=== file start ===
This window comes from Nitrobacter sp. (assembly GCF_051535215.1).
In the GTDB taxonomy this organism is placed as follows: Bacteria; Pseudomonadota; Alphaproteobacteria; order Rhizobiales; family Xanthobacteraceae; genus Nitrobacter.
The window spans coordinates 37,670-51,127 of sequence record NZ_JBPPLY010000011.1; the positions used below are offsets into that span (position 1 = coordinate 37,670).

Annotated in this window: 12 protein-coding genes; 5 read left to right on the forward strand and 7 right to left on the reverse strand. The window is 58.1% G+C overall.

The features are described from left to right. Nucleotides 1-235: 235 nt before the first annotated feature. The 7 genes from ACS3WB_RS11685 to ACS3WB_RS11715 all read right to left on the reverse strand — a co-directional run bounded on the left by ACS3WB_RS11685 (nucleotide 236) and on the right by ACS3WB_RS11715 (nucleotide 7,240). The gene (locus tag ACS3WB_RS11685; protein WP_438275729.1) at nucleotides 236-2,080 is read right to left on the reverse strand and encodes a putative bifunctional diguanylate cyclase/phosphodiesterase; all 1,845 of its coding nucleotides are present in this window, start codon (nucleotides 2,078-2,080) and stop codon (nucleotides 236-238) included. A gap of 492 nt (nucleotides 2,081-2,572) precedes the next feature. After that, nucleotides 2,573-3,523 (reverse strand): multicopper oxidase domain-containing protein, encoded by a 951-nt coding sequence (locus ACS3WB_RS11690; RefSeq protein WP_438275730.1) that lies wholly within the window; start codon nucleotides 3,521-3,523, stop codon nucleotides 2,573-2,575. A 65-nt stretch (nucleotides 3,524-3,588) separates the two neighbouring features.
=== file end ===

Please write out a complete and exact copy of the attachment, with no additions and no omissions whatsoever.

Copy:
This window comes from Nitrobacter sp. (assembly GCF_051535215.1).
In the GTDB taxonomy this organism is placed as follows: Bacteria; Pseudomonadota; Alphaproteobacteria; order Rhizobiales; family Xanthobacteraceae; genus Nitrobacter.
The window spans coordinates 37,670-51,127 of sequence record NZ_JBPPLY010000011.1; the positions used below are offsets into that span (position 1 = coordinate 37,670).

Annotated in this window: 12 protein-coding genes; 5 read left to right on the forward strand and 7 right to left on the reverse strand. The window is 58.1% G+C overall.

The features are described from left to right. Nucleotides 1-235: 235 nt before the first annotated feature. The 7 genes from ACS3WB_RS11685 to ACS3WB_RS11715 all read right to left on the reverse strand — a co-directional run bounded on the left by ACS3WB_RS11685 (nucleotide 236) and on the right by ACS3WB_RS11715 (nucleotide 7,240). The gene (locus tag ACS3WB_RS11685; protein WP_438275729.1) at nucleotides 236-2,080 is read right to left on the reverse strand and encodes a putative bifunctional diguanylate cyclase/phosphodiesterase; all 1,845 of its coding nucleotides are present in this window, start codon (nucleotides 2,078-2,080) and stop codon (nucleotides 236-238) included. A gap of 492 nt (nucleotides 2,081-2,572) precedes the next feature. After that, nucleotides 2,573-3,523 (reverse strand): multicopper oxidase domain-containing protein, encoded by a 951-nt coding sequence (locus ACS3WB_RS11690; RefSeq protein WP_438275730.1) that lies wholly within the window; start codon nucleotides 3,521-3,523, stop codon nucleotides 2,573-2,575. A 65-nt stretch (nucleotides 3,524-3,588) separates the two neighbouring features.